This is heavenly life. The last Adam gives us life suited for heaven as the first Adam gave us life suited for earth. We all descend from Adam. We were all there in the loins of Adam. All of us have come from Adam and Eve, and Adam's nature basically is our nature.

We're like Adam. Adam is the prototype of man's natural life and a natural body with sin. Jesus Christ is the prototype of man's spiritual life and a spiritual body. So if you ask the question, what will your body be like? It will be like the resurrected body of Christ.

That's the best that we can say. And they saw Him, they recognized Him, they talked with Him, He ate with Him, He walked through walls, He moved Himself from one place to another instantaneously without traversing the space in between. He had a glory about Him that was transcendent.

He moved from earth to heaven. Adam, as originally created, gave us all our natural life, and with it death. Christ, as risen from the dead, gives us our spiritual life. Incorruptible, glorified, powerful, spiritual life. Paul actually says in Philippians 3 21, we will have the body of His glory.

There's that word glory again. First John 3, 2, we will see Him as He is. We will be like Him, different, obedient, transcendent, powerful, yet to be touched and felt. And Christ still had the scars of the wounds, still recognizable, the same Jesus. Do you remember Acts 1 11, Jesus sent into heaven? The angel said, this same Jesus who is taken up from you will come.

It's the same Jesus. That is the prototype for a resurrection. So all that we know about the resurrected Christ is what we know about our resurrection bodies.

Again, look at Philippians 3 20 and 21 for yourself. Look at all the records in the gospels of Christ after His resurrection and you'll see the prototype of our resurrected bodies. We bear now the image of Adam, the body of decay, then we will bear the image of Christ, the body of glory. Now we are earthy, then we will be heavenly. Now we bear the image of the earthy, verse 49, then the image of the heavenly. We will be copies of the Lord Jesus Christ after His resurrection. It's just an incredible thing to realize.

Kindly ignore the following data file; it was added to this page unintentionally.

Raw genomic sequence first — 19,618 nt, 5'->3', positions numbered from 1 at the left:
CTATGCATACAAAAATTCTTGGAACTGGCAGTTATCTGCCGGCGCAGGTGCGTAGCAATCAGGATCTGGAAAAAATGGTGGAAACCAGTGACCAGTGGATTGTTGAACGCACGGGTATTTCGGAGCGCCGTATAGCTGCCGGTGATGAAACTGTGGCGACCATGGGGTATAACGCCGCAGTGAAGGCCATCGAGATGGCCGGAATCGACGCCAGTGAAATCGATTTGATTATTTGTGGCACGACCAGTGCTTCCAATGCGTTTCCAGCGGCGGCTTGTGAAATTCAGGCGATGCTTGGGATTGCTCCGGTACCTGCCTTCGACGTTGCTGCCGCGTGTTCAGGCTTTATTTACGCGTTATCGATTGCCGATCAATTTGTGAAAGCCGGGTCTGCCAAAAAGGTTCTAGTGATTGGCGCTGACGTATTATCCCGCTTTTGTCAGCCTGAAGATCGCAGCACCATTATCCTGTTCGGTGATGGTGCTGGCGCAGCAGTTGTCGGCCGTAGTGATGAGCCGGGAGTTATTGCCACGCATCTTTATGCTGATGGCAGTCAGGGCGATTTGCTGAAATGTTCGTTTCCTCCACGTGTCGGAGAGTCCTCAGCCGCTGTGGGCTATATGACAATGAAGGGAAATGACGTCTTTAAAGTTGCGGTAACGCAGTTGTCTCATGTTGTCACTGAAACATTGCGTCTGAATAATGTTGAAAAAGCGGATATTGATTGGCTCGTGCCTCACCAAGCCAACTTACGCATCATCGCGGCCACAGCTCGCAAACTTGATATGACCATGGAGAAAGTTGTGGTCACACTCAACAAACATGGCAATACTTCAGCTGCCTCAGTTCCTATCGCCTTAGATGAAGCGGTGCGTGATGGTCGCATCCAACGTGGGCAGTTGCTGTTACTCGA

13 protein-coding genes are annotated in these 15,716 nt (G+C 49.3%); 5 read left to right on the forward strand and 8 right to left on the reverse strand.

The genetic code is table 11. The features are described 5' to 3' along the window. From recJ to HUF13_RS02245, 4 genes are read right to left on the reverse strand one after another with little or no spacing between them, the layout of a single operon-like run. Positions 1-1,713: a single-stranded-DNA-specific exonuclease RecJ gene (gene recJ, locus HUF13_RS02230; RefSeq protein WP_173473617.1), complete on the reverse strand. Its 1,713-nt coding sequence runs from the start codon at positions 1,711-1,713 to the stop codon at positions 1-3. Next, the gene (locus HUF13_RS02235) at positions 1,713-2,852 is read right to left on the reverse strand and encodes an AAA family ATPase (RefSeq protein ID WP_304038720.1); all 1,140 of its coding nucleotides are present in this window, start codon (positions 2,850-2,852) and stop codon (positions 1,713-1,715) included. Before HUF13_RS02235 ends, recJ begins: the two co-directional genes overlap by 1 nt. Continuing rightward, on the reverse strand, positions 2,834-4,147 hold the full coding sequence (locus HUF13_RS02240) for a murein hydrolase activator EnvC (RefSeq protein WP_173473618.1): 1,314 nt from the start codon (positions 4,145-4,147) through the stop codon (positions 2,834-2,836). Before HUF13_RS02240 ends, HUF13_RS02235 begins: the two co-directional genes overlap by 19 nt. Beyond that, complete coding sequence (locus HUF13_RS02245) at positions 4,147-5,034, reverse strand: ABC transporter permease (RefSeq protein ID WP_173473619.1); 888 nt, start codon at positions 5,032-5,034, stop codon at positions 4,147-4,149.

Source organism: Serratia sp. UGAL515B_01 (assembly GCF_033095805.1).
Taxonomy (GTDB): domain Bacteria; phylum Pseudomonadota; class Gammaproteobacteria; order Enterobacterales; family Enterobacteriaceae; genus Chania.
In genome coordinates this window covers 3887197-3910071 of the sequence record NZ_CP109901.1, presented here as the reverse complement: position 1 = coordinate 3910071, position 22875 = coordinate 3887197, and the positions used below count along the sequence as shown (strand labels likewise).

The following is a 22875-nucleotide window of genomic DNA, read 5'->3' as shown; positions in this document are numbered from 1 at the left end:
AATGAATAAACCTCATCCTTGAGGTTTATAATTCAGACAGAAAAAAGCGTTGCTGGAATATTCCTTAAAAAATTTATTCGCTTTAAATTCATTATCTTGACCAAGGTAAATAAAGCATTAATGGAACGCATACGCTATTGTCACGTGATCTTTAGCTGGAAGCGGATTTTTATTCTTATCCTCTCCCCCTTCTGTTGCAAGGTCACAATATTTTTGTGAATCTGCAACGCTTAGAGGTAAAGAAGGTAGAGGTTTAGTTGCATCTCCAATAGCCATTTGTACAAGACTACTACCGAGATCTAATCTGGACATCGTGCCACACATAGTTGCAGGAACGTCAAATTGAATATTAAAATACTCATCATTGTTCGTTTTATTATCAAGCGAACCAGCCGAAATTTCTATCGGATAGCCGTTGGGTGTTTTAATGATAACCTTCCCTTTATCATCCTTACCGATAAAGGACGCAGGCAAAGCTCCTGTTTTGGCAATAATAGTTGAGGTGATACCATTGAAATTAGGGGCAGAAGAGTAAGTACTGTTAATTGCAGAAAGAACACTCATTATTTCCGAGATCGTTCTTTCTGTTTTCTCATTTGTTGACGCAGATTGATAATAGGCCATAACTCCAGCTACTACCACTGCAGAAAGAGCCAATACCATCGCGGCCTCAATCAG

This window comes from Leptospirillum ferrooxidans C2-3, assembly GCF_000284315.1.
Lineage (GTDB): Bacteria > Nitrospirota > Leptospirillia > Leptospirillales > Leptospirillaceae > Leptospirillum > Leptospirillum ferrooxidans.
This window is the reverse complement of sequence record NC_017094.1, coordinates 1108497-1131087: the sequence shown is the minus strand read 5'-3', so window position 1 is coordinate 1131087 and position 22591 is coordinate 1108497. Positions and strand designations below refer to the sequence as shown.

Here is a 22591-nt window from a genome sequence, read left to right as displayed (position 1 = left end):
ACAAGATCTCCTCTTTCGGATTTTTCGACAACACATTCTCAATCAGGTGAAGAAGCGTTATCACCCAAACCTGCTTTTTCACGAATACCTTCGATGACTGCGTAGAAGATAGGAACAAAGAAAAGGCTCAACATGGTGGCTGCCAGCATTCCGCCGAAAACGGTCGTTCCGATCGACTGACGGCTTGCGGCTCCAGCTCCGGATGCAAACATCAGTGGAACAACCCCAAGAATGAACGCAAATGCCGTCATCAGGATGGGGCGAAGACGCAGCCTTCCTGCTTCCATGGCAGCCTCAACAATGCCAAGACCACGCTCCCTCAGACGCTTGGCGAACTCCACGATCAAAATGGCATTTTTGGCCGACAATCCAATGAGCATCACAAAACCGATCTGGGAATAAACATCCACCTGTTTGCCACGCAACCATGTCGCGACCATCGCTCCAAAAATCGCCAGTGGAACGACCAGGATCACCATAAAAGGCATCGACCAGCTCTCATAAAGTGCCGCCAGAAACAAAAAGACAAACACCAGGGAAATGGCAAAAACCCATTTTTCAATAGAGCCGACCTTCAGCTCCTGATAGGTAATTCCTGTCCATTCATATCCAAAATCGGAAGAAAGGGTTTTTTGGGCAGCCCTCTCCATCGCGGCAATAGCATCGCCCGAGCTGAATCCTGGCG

What an astonishing and amazing gift. That's going to happen. That resurrection is going to happen when our Lord comes. Listen to 1 Thessalonians 4. We believe, verse 14, that if Jesus, that Jesus died and rose again, even so God will bring with Him those who have fallen asleep in Jesus. For this we say to you by the word of the Lord, that we are alive and remain till the coming of the Lord will not precede those who have fallen asleep.

In other words, the dead will rise first. The Lord Himself will descend from heaven with a shout, with the voice of the archangel, with the trumpet of God, and the dead in Christ will rise first. Then we who are alive and remain at the rapture will be caught up together with them in the clouds to meet the Lord in the air. So shall we always be with the Lord.

What happens at the rapture when we're all going up into the air, those who are alive and those who are coming out of the graves? Verse 51 of 1 Corinthians 15 tells us, I tell you a mystery, we will not all sleep, we will all be changed in a moment, in the twinkling of an eye, at the last trumpet. For the trumpet will sound, and the dead will be raised imperishable, and we will be changed. And that is when this perishable must put on the imperishable and this mortal must put on immortality. That is when death is swallowed up in victory. That's the resurrection. That's what the Lord has prepared for us. A body fit for the full life of heaven, a body from which the glory of God will radiate, a body of power, a body without any human restrictions of time or space, a body that can eat but never need to, a body that can fly and move from one place to another freely, a body with no age, no time limitation, a body that exists in an eternal present of joy and peace that knows no past and knows no future, just an eternal moment of peace and joy, a body exalted to be capable of doing everything that God designed man to do and far beyond what we can imagine, a body totally happy, totally content, totally at peace, totally satisfied, where there is no pain, no tears, no sorrow, no crying, no dying, a body of splendor described as dazzling, as transparent, as shining like the moon and the stars, as the brightness of the sky, as the sun in its strength, and as the Lord Jesus Christ in full resurrection glory. This is an amazing and astonishing promise.